If like me, you’ve been so busy that you haven’t had time to even think about Christmas yet, then the Sydney Philharmonia Choirs concert Carols at the House was a lovely way to slow down and get into the Yuletide mood; in fact, I really felt that “it’s beginning to look a lot like Christmas” by the end of the evening.

The theatre program had “Ho Ho Ho!” emblazoned across its front but the repertoire didn’t really venture into Jingles Bells and Santa territory; instead it was a stirring selection of Christmas music from Bach to traditional carols to a dash of musical theatre and popular standards like White Christmas – with a brand new piece by Australian composer Luke Byrne called Capricornia emerging as one of the highlights of the evening.

Carols at the HouseBrett Weymark. Photograph © Keith Saunders

With conductor Brett Weymark at the helm, the concert featured a 500-strong choir made up of the Sydney Philharmonia’s Chamber Singers, VOX and Symphony Chorus, as well as the Christmas Choir, which began rehearsing six weeks ago, together with the Sydney Philharmonia Orchestra, an organist up top, and Kerrie Anne Greenland and Teddy Tahu Rhodes as guest soloists.

After a tongue-in-cheek introduction by “Her Majesty The Queen” and a handover to a “very handsome conductor”, the concert began with a suite of Christmas carols including Silent Night, which, as we were told, celebrates its 200th birthday this year.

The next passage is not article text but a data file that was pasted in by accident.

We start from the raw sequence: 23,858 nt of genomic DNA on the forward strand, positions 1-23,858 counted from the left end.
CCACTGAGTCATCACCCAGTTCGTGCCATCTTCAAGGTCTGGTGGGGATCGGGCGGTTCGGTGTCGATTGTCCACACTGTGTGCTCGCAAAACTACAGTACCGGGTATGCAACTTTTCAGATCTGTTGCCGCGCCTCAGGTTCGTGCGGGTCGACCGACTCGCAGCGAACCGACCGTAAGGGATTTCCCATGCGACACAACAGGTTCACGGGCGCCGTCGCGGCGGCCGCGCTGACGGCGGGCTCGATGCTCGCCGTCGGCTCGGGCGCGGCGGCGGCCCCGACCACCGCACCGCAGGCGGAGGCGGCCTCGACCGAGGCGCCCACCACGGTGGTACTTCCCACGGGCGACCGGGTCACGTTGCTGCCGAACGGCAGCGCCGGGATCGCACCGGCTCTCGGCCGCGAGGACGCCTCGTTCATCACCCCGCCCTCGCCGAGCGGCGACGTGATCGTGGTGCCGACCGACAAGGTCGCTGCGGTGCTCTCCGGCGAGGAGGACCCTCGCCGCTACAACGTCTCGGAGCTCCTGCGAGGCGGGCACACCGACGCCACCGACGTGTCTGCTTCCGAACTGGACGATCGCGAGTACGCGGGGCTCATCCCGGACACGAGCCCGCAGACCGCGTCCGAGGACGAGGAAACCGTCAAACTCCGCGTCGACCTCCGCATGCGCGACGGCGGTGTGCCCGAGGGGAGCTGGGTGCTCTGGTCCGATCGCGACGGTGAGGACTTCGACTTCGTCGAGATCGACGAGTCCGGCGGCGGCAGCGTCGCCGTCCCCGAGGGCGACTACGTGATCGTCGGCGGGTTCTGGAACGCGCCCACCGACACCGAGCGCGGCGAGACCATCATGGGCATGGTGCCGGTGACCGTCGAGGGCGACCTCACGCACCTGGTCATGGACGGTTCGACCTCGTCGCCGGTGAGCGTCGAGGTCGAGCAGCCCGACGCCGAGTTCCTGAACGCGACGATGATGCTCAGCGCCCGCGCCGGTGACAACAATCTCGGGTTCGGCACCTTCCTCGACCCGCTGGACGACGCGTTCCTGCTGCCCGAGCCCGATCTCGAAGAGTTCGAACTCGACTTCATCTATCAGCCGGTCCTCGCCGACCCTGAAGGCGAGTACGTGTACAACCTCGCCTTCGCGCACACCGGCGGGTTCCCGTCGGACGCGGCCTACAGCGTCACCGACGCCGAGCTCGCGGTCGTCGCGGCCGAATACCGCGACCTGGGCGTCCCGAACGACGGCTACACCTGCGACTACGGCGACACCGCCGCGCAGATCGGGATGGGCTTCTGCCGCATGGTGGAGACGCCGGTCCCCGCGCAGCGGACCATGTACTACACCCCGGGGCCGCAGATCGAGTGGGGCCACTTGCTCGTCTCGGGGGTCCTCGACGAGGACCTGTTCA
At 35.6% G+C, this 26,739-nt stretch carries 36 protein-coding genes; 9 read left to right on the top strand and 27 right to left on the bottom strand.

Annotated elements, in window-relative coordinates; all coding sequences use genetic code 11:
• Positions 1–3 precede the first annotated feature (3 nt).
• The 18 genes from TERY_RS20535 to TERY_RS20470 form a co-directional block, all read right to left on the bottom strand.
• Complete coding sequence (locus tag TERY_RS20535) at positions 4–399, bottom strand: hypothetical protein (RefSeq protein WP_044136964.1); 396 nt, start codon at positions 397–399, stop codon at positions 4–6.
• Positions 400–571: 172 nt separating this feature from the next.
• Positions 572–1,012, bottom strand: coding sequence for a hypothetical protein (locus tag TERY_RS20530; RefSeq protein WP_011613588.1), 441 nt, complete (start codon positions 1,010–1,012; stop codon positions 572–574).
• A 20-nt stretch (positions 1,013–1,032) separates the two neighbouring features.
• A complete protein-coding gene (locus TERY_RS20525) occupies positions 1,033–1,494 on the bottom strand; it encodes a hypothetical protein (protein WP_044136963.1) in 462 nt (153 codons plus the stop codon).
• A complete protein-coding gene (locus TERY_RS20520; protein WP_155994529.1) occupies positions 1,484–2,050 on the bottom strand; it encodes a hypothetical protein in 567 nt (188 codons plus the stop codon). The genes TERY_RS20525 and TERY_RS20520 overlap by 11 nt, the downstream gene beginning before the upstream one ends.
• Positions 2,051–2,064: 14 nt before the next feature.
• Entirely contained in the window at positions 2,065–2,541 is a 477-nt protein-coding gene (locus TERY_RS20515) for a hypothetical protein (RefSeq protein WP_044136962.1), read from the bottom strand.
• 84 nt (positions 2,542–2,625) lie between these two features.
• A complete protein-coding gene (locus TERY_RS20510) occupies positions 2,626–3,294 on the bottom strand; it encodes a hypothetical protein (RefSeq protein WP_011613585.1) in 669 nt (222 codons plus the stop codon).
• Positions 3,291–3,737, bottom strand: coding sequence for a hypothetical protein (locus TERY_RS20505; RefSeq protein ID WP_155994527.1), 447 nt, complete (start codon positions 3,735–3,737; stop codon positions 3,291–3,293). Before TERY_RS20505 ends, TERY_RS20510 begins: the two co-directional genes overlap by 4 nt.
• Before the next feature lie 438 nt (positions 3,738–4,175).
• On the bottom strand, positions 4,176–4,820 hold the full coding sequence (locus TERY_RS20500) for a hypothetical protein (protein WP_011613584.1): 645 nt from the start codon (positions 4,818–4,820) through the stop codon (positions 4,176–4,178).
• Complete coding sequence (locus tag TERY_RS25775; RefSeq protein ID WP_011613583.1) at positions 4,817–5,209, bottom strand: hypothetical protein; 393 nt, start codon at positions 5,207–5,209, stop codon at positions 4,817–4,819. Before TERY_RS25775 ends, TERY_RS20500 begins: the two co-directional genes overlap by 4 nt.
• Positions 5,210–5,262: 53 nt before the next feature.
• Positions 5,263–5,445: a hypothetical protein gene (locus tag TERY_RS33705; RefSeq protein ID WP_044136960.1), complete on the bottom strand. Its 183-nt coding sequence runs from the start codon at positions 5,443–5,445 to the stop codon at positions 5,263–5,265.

Throughout the concert, the audience was invited to join in for certain carols including Silent Night, O Come, All Ye Faithful, and Hark! The Herald Angels Sing among others, ending with an exuberant Deck the Halls.

The choir also sang a selection of Australian Christmas carols by John Wheeler and William G. James including the uplifting Christmas Day. Act II began with a delicate arrangement of Amazing Grace (arranged by Erik Esenvalds) sung by choristers standing along the side aisles of the theatre, their voices soaring across the auditorium.

Throughout the concert, the lush arrangements of the carols and traditional songs were beautiful, detailed and inventive, offering something slightly different and allowing incredibly familiar material to surprise afresh, while the orchestra’s jaunty rendition of Leroy Anderson’s Sleigh Ride was a delight.

Carols at the HouseKerrie Anne Greenland. Photograph supplied

Kerrie Anne Greenland showed her vocal and dramatic class as she moved from O Holy Night to a fun Twelve Days of Christmas to We Need a Little Christmas from Mame. She unleashed a convincing New York accent in a sardonic Christmas poem by Judith Viorst, and then became terribly British as Mary Poppins for Supercalifragilisticexpialidocious.

Teddy Tahu Rhodes sang an aria from a cantata in Bach’s Christmas Oratorio, read a Siegfried Sassoon poem about Christmas Eve on the front line of World War I when the German and English soldiers laid down their weapons and celebrated together, and sang You’ll Never Walk Alone from Carousel.

But it was the choir that performed the most moving moments, particularly Morten Lauridsen’s radiant setting of O Magnum Mysterium with its beguiling blend of harmonies, and Luke Byrne’s mellifluous Capricorn. Byrne adapted the lyrics from Ruth Park’s novel The Harp in the South and Hans Christian Andersen’s The Snowman. The piece also included the Gloria. Dramatic and lusciously melodic, it soared, swelled and plucked at the heartstrings. Gorgeous!

Carols at the House plays until December 9


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